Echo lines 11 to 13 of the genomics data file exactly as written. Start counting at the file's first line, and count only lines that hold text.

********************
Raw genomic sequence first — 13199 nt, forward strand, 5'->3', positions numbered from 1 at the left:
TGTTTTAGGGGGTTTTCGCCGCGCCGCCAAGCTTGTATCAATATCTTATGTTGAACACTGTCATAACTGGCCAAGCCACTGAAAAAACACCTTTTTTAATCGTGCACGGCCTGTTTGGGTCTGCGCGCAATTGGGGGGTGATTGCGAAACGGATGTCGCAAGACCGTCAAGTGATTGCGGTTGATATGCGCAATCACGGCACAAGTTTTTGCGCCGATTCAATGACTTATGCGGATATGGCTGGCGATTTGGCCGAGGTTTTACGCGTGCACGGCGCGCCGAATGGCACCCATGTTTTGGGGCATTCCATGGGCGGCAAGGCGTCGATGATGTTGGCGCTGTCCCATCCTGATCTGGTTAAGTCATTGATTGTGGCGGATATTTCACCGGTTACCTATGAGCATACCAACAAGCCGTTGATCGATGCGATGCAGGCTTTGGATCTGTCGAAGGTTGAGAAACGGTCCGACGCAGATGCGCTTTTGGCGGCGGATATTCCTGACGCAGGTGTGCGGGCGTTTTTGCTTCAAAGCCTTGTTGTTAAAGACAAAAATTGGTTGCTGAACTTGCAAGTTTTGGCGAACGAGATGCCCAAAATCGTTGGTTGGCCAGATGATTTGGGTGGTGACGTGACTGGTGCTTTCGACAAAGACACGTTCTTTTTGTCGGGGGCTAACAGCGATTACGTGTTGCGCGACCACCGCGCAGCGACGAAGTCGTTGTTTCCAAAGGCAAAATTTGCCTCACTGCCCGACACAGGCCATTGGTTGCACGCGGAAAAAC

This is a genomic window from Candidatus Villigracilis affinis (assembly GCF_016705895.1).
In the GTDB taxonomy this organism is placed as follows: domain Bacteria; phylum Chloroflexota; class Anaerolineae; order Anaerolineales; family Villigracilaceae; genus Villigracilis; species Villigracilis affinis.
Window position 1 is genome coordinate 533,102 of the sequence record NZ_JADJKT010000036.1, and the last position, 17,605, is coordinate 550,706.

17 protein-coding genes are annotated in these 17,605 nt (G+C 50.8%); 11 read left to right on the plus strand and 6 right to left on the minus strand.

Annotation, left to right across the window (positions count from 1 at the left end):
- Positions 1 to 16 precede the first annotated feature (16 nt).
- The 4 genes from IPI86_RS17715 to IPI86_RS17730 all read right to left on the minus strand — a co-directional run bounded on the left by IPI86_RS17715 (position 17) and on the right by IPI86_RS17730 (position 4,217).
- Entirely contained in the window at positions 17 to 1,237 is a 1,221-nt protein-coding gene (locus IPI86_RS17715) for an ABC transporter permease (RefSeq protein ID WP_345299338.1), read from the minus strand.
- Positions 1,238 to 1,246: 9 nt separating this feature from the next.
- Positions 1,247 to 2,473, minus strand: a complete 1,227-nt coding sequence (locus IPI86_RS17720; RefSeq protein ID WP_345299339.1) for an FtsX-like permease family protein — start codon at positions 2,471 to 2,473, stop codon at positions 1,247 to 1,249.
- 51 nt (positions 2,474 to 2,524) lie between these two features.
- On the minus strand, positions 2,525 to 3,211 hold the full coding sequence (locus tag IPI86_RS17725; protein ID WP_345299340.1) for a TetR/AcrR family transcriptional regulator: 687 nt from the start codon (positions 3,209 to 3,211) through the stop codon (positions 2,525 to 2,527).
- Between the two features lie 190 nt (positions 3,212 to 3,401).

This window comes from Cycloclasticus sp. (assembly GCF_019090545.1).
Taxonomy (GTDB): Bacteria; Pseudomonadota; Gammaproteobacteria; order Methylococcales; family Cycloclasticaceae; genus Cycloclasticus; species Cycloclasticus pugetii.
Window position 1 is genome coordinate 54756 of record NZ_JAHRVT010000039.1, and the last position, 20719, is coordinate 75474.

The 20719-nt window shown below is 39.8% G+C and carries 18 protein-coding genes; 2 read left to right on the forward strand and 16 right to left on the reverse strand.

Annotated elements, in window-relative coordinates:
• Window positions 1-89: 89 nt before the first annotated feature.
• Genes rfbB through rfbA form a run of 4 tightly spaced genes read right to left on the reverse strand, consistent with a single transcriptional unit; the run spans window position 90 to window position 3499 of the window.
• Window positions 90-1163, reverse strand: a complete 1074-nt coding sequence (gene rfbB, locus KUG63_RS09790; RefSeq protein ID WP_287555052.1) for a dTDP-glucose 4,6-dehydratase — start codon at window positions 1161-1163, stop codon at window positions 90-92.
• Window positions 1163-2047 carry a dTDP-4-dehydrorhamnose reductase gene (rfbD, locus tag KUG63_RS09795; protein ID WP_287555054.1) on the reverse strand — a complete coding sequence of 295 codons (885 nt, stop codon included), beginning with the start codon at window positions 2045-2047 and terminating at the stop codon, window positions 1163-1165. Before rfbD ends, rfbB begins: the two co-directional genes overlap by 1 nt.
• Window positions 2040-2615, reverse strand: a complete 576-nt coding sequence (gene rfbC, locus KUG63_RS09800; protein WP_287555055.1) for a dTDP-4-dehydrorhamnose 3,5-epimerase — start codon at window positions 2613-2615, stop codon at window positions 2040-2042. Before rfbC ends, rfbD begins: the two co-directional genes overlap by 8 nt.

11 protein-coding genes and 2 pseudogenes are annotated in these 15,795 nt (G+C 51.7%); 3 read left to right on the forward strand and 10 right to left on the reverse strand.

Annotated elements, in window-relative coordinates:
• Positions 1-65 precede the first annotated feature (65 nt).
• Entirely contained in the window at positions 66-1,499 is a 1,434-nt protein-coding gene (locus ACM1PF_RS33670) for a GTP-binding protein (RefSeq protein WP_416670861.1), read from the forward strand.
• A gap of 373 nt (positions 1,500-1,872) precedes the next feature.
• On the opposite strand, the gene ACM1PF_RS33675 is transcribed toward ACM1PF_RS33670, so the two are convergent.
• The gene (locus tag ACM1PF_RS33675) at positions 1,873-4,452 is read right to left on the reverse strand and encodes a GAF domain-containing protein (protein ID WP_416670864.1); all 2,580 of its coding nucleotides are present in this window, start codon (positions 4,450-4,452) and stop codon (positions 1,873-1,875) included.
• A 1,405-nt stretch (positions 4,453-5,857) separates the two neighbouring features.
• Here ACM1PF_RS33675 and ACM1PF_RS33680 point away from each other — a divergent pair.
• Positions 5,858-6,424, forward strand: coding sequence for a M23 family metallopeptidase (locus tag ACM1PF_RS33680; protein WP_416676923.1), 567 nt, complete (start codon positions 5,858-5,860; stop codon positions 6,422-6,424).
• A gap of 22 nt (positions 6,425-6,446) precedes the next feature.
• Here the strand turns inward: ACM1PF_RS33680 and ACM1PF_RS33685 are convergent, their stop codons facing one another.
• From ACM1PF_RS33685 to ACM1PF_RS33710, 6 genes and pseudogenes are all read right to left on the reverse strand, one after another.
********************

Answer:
- Positions 1,238 to 1,246: 9 nt separating this feature from the next.
- Positions 1,247 to 2,473, minus strand: a complete 1,227-nt coding sequence (locus IPI86_RS17720; RefSeq protein ID WP_345299339.1) for an FtsX-like permease family protein — start codon at positions 2,471 to 2,473, stop codon at positions 1,247 to 1,249.
- 51 nt (positions 2,474 to 2,524) lie between these two features.